Wednesday, April 27, 2011

Daughter of DGCA No. 2 got licence from school with no plane

MUMBAI: They did not have even a single aircraft at their airport base, neither did they have a classroom or a hangar there, but in 2007, for some reason, the Directorate General of Civil Aviation (DGCA) was benevolent enough to grant Raipur-based Touchwood Aviation the approval to start flying training for Commercial Pilot License (CPL) students. 

A month after it started, Rashmi Sharan, the daughter of A K Sharan, joint director general ofDGCA and its number two man, joined the school. Back then, Sharan was the deputy director general (training and licensing), the department which grants approval to flying training organisations. A year after Rashmi got her license and moved out, the school shut down. 

The case of Touchwood Aviation is an intriguing one as it is perhaps the only flying school in Indiato ever get a Flight Training Organisation approval even before it could position an aircraft at its base. It was also allowed to function, though it did not have the mandatory classroom or hangar at its airport base. 

So what are the violations here? 

1. According to Flying Training Circular (No 2/2005) issued by DGCA on May 2, 2005, flying schools/clubs "should have a minimum of three serviceable aircraft", among other requirements, to get an approval to start flying training for CPL students. At any given point of time, if the aircraft fleet falls below three, then the approval for training CPL students will be withdrawn, it states. 

"After the circular came into effect, the DGCA inspected all 16 flying schools in India at that time and flying schools with one or two aircraft scurried to increase their fleet to three," said an aviation source adding that the norms were adhered to in the annual inspections then on. 

When Touchwood Aviation was granted the Flying Training Approval in 2007, this circular, very much in effect — as it is today — was sidelined to grant the approval fraudulently. The proof of violation appears in the hand-written inspection report, dated 24 August 2007 (TOI has a copy) which grants Flight Training Approval to Touchwood. 

It was filed by Mohan Chandran, an official with Aerodrome Standards, Mumbai, after visiting Touchwood's Raipur facility and states that the school is yet to have an aircraft positioned at its base. Said an aviation source: "I do not know of any instance in India, where a flying school got an approval to start training even before it could position the aircraft and build a hangar." 

He added: "Let alone get an approval, the DGCA officials from the flying training department will not even come to inspect the school if the hangar and aircraft are not ready. Getting an approval only comes after site inspection," he added. 

2. How did the DGCA office, find ground facilities "satisfactory", when there was none at the airport base? Apart from the above-mentioned circular, Civil Aviation Requirements (CAR), Section 7, Series D which pertains to approval of flying training instutites also states that a flying school's airport base should mandatorily have aircraft hangar, briefing room, waiting room, etc, for student use.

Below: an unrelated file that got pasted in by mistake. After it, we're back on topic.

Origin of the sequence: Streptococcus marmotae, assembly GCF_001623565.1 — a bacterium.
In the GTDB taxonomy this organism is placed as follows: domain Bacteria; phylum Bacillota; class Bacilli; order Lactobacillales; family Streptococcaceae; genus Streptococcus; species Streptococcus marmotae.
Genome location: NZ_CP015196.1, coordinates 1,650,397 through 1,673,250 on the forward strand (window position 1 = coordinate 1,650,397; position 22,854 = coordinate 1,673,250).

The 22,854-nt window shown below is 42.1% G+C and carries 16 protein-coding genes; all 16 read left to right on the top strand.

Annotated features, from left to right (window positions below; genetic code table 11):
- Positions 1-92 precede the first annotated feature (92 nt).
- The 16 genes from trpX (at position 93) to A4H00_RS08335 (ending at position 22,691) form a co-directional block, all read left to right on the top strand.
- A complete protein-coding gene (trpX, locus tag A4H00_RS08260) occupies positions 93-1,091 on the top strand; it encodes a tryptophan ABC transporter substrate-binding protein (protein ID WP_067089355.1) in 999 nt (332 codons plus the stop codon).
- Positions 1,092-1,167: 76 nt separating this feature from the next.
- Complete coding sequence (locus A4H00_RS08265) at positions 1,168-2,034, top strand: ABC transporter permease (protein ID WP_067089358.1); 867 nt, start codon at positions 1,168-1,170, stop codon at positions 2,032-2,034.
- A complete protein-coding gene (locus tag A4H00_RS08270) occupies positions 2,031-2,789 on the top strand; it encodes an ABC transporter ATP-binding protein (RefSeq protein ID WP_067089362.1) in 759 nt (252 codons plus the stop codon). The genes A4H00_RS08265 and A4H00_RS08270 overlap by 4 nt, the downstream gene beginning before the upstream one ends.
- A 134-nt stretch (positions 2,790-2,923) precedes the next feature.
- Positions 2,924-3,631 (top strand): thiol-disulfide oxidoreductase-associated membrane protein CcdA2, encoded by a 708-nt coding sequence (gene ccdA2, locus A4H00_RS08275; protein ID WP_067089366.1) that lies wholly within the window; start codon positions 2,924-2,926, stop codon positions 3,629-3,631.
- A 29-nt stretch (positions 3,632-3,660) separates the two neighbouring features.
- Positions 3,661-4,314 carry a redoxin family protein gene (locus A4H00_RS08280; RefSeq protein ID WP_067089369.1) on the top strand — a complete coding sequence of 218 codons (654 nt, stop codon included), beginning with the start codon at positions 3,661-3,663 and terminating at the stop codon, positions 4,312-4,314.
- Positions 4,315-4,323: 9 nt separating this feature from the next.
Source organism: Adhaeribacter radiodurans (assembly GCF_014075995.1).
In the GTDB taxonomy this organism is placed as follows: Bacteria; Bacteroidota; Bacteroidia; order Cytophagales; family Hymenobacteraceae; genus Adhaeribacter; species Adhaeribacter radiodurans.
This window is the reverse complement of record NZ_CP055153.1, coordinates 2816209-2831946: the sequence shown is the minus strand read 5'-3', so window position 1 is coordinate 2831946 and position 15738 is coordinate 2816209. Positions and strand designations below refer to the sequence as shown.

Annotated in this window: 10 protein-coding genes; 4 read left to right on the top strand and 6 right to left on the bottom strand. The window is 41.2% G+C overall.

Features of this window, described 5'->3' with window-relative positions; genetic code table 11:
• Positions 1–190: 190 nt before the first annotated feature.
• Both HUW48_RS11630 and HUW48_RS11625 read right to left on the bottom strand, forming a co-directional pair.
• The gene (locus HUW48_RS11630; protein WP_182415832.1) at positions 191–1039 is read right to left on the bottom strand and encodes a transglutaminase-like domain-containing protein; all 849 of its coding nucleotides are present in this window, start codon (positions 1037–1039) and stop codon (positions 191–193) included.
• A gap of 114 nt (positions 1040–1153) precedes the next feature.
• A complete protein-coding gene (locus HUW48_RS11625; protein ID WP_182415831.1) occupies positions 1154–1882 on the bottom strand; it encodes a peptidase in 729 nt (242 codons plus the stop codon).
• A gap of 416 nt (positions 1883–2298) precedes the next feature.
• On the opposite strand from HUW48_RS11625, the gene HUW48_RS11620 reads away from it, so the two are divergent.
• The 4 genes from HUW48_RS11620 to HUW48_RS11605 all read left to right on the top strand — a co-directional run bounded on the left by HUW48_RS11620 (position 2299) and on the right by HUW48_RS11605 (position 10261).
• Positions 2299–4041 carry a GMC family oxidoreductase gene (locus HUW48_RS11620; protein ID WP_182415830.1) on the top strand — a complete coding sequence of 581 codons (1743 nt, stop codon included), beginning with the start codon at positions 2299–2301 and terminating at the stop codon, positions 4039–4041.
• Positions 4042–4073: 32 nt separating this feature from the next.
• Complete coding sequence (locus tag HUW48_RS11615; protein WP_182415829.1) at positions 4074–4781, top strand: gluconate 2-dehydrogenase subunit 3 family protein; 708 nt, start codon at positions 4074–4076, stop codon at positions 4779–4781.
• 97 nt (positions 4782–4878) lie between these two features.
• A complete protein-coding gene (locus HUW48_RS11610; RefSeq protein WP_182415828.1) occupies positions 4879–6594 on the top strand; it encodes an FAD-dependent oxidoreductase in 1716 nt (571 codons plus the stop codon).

But Touchwood Aviation had their office, briefing room, etc, at a place located about 10km from Raipur airport. They did not have any facility at the airport. "Students were ferried to the airport every morning and back in the evening. They would wait on open tarmac through the day for their turn to fly," said a source. 

The issue is not just of inconvenience. Having a briefing room on site is regarded as essential. For instance, before and after every flight, a student undergoes a briefing and a de-briefing session in the classroom. "In a briefing lesson, the flight to be undertaken would be discussed and instructions given so that the teacher and student do not waste time in the cockpit on lessons that can be given when on ground," said an instructor. 

"After a flight, the student is de-briefed and the mistakes and shortcomings are pointed out and instructions given to rectify them," he added. In case of Touchwood, there was no room in the airport for the de-briefing sessions, post flight. 

3. DGCA's flying training department is entrusted with the job of inspecting schools to grant/renew flying training approval. So why did the department waive all the norms for Touchwood? "Since Touchwood had not positioned any aircraft at its base or have a hangar, officials from the DGCA's flying training department refused to inspect the school," said an aviation source. 

Sharan, the then deputy director general (training and licensing), sent Chandran, an official from the aerodrome standards department in Mumbai, to do the Touchwood inspection, the source added. Based on the inspection report filed by Chandran, Touchwood was given an approval for six months, which was later renewed. 

Director General Bharat Bhushan said that he was looking into the case. Manjit Singh, owner of Touchwood Aviation, said that nine students, including Rashmi Sharan, completed their CPL from his school. It shut down in August 2009. Rashmi did her training between September 24, 2007 and October 7, 2008. 

"Airports Authority of India, the owner of Raipur airport, asked Touchwood to pay 13% of the gross turnover since the time of starting school. This made us economically unviable," Singh said about the closure of the school. He confirmed that no hangar space was allotted by AAI at Raipur airport. "All scheduled and periodic maintenance was done in the hangar at Raigarh airport in Chattisgarh," he added. 

Touchwood said that if it gets airport space at rates which are economically viable, it would start operations. But other flying school promoters will vouch that getting a DGCA approval to start a flying training organisation is not an easy task.

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